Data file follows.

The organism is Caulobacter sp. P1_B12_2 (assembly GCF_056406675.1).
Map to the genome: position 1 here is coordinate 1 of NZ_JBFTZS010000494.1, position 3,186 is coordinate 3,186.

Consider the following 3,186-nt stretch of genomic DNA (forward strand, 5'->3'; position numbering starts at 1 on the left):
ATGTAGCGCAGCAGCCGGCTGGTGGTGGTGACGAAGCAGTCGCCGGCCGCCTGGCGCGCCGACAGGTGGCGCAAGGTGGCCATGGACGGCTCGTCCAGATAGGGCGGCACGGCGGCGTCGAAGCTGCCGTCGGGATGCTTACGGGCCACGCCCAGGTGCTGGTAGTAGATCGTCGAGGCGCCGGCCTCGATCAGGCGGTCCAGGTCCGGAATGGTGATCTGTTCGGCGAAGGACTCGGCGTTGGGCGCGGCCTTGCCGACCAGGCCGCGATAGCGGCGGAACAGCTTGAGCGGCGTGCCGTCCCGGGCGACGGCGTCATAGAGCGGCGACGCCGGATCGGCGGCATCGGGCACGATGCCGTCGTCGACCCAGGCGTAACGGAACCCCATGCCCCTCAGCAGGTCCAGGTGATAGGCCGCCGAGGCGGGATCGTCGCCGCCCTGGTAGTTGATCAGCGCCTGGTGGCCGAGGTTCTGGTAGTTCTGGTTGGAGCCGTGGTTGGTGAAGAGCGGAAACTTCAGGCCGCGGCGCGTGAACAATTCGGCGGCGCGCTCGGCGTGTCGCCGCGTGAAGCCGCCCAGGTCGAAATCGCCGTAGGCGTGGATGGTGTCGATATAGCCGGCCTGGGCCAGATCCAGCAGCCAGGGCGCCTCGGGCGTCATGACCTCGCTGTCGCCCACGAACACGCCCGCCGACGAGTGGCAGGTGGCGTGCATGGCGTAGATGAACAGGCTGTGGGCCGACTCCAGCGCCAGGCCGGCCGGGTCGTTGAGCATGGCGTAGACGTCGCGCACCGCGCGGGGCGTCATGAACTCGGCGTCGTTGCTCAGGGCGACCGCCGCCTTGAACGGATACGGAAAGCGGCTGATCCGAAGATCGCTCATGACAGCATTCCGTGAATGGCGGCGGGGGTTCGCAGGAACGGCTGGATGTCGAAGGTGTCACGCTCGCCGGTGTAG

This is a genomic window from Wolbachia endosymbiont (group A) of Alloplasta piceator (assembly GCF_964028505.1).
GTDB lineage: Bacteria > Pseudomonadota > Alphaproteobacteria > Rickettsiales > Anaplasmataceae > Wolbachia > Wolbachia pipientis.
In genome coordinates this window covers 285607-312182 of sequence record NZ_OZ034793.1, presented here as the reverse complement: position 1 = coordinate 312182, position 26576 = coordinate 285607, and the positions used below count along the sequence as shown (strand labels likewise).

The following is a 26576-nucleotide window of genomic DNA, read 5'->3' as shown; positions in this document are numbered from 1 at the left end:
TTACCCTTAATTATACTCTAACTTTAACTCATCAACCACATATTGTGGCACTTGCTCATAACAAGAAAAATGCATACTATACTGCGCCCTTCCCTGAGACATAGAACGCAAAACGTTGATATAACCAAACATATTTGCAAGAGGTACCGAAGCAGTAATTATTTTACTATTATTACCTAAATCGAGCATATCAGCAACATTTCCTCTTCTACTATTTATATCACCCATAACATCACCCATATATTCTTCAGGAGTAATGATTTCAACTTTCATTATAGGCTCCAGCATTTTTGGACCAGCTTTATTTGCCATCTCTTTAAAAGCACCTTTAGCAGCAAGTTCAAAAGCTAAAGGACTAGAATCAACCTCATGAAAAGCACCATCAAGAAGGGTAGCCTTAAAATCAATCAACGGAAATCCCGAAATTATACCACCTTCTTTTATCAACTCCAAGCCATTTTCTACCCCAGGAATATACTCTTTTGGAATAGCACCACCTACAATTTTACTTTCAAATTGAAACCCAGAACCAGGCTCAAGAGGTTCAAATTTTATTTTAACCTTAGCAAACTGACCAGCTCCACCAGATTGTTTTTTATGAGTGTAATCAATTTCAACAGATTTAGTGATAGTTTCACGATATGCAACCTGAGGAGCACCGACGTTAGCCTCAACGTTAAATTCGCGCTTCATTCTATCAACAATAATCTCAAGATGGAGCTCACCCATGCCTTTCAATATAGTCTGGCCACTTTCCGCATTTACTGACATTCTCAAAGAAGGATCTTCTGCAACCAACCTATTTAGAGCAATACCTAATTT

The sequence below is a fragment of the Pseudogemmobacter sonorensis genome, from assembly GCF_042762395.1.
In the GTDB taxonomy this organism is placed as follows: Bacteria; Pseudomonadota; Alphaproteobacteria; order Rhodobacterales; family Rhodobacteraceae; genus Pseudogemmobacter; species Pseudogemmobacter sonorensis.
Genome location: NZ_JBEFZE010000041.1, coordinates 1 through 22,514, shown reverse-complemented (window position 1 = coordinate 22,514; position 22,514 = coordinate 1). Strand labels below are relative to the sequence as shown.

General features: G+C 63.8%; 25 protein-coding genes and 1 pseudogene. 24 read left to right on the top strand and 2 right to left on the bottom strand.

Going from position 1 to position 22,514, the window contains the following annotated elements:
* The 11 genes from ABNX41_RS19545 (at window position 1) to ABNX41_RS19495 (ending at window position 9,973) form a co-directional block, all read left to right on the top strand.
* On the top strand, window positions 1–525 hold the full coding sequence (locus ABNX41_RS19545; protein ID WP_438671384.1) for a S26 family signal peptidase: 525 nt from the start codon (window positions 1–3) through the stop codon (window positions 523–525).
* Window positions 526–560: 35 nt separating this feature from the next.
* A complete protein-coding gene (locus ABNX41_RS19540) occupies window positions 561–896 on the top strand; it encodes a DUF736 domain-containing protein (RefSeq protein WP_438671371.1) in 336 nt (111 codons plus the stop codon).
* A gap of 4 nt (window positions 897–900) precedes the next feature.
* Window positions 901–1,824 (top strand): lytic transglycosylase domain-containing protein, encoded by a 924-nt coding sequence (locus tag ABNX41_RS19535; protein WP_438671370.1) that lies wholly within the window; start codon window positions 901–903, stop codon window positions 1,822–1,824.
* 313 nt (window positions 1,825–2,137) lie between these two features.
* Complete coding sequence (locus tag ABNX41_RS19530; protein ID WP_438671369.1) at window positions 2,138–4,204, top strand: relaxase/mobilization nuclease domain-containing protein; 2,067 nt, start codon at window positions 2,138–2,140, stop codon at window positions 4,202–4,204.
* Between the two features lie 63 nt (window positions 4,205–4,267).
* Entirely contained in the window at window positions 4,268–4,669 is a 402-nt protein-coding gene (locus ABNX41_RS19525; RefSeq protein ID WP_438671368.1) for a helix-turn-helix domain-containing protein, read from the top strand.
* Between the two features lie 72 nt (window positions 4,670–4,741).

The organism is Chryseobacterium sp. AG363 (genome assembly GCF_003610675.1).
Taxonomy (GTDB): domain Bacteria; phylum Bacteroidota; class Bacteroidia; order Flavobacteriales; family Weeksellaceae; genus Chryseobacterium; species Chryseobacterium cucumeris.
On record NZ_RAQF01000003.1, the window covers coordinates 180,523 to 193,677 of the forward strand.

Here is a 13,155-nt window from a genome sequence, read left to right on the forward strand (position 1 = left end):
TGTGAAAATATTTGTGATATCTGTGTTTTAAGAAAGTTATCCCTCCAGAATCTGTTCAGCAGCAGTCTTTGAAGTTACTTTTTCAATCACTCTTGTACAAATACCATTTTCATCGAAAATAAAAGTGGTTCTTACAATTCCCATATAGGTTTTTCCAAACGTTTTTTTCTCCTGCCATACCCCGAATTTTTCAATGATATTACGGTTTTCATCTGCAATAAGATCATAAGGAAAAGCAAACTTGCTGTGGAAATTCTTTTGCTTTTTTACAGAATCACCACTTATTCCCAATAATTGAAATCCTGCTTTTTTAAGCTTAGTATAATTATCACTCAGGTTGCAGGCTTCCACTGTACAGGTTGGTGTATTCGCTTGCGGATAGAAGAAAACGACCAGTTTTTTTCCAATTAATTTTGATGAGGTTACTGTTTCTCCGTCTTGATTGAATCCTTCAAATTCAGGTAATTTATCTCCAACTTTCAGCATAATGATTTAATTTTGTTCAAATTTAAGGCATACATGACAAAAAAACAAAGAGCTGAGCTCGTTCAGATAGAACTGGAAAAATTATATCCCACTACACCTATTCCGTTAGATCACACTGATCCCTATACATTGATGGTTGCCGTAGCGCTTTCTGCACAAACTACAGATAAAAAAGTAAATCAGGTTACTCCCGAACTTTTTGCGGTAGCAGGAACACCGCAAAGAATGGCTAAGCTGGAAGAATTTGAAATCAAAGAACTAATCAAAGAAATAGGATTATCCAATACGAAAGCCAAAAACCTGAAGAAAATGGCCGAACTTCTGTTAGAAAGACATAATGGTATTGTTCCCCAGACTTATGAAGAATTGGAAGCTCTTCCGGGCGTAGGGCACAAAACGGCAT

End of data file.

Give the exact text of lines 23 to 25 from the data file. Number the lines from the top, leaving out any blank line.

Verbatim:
* Between the two features lie 63 nt (window positions 4,205–4,267).
* Entirely contained in the window at window positions 4,268–4,669 is a 402-nt protein-coding gene (locus ABNX41_RS19525; RefSeq protein ID WP_438671368.1) for a helix-turn-helix domain-containing protein, read from the top strand.
* Between the two features lie 72 nt (window positions 4,670–4,741).